From an op-ed in The Sun by Jonathan Gelderman, a ReMax agent in the Fraser Valley.

… Clark’s new law merely forces the unscrupulous first buyer to complete the transaction before flipping the property at a higher price the very next day. Indeed, this law is more about the government profiting off of flipping, and less about stopping it, because every time a property transaction is completed, property transfer tax is payable to the provincial government, potentially tens of thousands of dollars.

In fact, this is government’s largest single source of revenue and they’re now raking in record profits, as reported recently in The Vancouver Sun. An enormous governmental conflict of interest has been created, as government stands to become the largest single profiter from new flipping rules.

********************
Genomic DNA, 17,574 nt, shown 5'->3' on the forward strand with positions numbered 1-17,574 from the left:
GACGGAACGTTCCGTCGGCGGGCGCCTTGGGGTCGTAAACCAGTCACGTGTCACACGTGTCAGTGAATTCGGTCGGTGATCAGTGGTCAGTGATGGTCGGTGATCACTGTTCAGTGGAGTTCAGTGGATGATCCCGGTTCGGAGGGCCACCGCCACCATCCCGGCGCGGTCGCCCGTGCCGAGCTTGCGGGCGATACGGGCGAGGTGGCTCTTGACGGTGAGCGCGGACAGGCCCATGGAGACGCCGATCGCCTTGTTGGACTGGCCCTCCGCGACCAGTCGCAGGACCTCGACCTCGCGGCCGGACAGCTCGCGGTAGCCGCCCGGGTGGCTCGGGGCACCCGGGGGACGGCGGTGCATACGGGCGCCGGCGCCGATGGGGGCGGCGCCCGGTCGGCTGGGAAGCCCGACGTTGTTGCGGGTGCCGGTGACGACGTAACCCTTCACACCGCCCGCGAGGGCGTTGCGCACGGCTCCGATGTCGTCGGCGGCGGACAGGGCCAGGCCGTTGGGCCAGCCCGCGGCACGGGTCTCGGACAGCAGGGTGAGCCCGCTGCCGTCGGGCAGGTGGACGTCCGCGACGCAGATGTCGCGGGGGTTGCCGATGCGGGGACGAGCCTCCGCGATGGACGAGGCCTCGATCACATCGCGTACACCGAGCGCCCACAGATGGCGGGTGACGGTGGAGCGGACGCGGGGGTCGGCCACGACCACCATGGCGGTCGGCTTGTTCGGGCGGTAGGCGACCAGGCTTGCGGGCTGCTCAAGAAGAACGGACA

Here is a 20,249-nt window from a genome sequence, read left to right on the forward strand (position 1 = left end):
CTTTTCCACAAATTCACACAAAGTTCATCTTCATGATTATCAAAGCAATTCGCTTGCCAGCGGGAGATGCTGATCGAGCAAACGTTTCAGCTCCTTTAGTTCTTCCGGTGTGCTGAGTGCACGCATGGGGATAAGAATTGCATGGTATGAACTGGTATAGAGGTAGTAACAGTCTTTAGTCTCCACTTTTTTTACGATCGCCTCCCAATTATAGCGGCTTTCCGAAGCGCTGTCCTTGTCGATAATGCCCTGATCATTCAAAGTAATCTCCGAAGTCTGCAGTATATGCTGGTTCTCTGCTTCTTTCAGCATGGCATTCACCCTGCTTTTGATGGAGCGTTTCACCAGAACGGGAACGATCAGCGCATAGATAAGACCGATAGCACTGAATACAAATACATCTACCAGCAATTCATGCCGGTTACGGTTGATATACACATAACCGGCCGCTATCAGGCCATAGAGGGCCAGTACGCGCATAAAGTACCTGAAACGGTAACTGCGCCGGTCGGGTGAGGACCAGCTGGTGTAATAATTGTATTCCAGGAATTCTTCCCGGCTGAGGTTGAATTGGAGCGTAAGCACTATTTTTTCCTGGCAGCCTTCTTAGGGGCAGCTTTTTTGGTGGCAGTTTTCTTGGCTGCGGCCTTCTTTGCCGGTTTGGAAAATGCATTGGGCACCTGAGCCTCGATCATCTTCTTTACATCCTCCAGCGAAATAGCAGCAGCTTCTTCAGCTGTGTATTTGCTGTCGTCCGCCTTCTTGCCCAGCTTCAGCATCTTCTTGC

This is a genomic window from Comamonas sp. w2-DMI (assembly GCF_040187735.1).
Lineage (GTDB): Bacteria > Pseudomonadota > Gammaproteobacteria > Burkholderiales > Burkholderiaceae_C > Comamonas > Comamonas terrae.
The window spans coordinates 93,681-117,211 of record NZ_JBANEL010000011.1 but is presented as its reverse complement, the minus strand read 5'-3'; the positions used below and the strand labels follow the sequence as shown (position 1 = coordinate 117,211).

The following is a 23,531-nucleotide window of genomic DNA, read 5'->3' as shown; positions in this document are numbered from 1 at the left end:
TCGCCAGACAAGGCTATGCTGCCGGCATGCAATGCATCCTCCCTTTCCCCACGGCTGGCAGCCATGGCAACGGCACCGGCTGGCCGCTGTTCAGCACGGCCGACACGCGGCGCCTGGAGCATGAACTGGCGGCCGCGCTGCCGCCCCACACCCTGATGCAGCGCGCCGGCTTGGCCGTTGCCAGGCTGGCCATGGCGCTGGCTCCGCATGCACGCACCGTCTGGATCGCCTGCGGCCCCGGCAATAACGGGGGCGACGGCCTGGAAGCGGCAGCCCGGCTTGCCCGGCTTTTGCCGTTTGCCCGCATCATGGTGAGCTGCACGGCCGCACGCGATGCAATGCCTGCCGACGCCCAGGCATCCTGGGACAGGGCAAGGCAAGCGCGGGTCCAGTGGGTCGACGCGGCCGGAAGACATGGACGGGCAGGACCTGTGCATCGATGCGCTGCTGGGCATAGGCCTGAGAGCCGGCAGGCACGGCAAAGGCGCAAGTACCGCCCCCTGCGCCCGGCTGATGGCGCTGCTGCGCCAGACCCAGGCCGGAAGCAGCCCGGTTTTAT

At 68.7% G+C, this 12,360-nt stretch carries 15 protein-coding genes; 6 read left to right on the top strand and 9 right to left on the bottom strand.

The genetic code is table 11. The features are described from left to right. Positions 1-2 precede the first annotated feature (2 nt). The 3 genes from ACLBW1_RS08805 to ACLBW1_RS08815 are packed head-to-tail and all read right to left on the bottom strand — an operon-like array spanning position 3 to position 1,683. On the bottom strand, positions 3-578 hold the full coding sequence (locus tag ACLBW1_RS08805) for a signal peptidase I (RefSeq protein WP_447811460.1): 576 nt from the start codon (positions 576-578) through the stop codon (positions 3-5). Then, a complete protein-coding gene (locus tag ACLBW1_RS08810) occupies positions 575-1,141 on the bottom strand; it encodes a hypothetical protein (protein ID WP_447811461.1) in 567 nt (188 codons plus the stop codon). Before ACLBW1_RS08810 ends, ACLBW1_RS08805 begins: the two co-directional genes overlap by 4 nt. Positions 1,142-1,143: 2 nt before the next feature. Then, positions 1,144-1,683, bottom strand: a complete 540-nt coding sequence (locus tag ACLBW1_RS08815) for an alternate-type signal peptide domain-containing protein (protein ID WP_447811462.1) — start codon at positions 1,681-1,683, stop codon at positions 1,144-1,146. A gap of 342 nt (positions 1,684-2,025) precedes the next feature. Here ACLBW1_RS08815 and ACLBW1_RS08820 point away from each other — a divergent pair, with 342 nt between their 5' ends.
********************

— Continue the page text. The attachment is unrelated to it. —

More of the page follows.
Once again, this conundrum: Why would a government with ‘the economy’ as its priority and a dependence on taxes from the metro area not have an urban policy devoted to regional prosperity?  More particularly, how can it not by now have secured an agreement with the region on TransLink in order to secure federal funding?  Why does it seem to take a quiet pleasure standing in the way or failing to address  both housing and transportation initiatives that would lead to jobs and growth, and hence more of the tax revenue it needs?